In her new book, entitled Visibly Muslim: Fashion, Politics, Faith, Emma Tarlo captures the diversity in the way that Islam is practiced against the backdrop of multi-cultural Britain. Refreshingly, the book did not aim to answer whether or not covering was a part of Islam, and neither did it represent the views of Muslim women as a monolithic body.
In her book, Tarlo shows a snapshot of the way in which the veil has manifested itself within the Muslim population of Britain. In focusing on the way that different Muslim women struggle to find common ground between various identities, and the reactions of those around them, Tarlo looks at the veil as a part of the changing dynamics of members of a newer community, rather than an exposé that aims to penetrate the “secret world of Muslim women.”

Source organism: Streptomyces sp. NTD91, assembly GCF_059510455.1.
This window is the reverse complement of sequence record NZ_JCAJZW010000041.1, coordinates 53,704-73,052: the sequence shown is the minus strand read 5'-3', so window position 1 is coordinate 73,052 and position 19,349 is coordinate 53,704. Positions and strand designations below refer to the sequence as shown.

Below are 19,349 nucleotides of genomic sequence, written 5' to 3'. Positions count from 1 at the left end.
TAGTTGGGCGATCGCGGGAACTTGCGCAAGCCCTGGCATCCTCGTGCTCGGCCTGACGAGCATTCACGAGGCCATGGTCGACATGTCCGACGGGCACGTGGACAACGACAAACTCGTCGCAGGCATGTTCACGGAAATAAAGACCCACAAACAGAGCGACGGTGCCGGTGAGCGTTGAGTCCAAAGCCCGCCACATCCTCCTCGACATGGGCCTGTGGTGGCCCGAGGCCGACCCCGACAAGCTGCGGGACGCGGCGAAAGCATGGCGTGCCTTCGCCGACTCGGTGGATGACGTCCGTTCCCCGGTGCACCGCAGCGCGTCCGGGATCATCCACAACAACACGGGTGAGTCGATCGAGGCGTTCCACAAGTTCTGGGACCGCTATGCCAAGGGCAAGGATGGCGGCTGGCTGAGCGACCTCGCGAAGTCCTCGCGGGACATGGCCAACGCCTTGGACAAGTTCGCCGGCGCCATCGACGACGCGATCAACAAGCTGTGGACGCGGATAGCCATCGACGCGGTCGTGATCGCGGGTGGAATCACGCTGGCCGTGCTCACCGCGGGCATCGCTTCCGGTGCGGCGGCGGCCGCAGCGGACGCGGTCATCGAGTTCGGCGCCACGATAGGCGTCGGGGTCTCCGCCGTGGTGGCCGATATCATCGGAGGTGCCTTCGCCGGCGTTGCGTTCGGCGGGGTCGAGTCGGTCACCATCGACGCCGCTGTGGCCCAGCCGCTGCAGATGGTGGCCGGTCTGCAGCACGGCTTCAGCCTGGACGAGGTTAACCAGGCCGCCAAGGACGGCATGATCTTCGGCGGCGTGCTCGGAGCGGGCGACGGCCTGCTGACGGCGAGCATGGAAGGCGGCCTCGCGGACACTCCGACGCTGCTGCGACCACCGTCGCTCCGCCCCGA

Within the book, Tarlo moves from discussing high-profile Muslim women, to fashion, the hijab as a part of politics, and the fluid relationship between culture and religion. She does not gloss over the difficulties in finding a bridge between identities. When I saw the words “fashion” and “veil” together, I was worried that I would be confronted with a piece that would merely wax poetic about the intricate embroidery of hijab and the wonderful colors and trends that are starting to rival the Western fashion industry. Instead, Tarlo does depict changing fashions for Muslim women, but rather as a part of personal journeys. Furthermore, she analyzes the discourse surrounding the emerging market for “modest fashion.”